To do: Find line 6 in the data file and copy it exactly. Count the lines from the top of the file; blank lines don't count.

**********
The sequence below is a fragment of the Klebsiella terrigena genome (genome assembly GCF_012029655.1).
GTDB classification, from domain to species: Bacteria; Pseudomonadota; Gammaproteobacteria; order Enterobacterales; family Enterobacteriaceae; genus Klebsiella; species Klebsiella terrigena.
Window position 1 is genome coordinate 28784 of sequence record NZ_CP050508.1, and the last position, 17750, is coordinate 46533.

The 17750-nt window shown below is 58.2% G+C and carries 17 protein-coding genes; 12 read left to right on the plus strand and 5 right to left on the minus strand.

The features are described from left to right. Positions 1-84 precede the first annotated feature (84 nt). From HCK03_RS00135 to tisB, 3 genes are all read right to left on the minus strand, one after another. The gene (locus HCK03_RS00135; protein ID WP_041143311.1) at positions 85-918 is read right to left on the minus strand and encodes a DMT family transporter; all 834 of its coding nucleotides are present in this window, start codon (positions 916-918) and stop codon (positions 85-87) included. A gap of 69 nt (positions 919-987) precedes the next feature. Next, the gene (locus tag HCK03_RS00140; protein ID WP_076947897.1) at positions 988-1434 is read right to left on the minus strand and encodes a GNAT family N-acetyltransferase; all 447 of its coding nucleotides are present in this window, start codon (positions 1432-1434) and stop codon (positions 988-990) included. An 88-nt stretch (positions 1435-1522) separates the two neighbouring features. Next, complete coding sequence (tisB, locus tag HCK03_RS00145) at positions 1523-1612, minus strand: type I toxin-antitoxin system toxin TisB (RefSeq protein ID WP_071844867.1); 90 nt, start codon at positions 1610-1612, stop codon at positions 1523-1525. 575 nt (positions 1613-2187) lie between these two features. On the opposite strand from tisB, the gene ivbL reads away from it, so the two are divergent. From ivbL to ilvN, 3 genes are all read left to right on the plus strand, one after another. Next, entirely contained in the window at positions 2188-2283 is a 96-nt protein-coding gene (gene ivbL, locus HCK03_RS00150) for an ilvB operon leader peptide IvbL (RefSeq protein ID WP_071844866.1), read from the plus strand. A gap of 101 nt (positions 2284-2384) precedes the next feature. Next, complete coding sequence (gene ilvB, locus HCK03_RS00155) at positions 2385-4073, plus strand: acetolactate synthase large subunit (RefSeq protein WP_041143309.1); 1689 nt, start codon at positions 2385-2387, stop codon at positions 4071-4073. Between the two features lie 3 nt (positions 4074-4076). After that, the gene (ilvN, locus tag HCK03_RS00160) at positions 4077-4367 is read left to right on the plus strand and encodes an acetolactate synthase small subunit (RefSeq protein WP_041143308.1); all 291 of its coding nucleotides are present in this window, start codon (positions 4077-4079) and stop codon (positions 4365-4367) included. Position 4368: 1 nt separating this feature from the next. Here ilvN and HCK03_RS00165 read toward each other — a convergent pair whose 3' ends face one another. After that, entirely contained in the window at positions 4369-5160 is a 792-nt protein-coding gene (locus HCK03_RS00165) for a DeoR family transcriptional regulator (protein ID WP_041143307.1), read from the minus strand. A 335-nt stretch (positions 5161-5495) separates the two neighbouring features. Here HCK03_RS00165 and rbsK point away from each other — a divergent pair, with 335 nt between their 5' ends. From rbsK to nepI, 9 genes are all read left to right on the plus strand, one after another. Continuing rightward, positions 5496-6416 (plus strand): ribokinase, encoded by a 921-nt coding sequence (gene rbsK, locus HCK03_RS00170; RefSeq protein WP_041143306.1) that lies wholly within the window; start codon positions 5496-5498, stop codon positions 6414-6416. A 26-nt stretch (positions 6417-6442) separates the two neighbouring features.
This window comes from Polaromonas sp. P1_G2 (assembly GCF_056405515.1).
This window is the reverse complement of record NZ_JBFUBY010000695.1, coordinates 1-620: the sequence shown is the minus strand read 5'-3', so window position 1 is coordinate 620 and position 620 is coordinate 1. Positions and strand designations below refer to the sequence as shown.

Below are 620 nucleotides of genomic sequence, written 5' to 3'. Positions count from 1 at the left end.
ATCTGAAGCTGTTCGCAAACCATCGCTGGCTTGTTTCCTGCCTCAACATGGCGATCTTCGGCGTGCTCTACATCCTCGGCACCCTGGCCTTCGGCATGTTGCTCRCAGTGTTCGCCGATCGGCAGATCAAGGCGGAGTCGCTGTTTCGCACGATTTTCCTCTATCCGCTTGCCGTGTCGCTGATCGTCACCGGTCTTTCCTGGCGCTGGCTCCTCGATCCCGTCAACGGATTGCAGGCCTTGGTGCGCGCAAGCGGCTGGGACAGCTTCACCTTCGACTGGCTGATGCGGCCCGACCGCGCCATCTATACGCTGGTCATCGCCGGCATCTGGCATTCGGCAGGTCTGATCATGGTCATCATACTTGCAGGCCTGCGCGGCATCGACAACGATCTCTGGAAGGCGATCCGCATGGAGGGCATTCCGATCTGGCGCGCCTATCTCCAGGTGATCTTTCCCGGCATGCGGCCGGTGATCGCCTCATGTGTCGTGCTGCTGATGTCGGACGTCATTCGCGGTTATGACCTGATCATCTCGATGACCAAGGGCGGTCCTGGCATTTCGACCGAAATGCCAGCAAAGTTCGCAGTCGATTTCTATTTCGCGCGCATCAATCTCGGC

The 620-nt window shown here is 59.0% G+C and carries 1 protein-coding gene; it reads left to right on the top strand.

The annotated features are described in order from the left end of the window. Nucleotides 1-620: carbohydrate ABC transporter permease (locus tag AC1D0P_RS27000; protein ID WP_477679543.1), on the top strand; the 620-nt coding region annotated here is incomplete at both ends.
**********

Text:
This window comes from Polaromonas sp. P1_G2 (assembly GCF_056405515.1).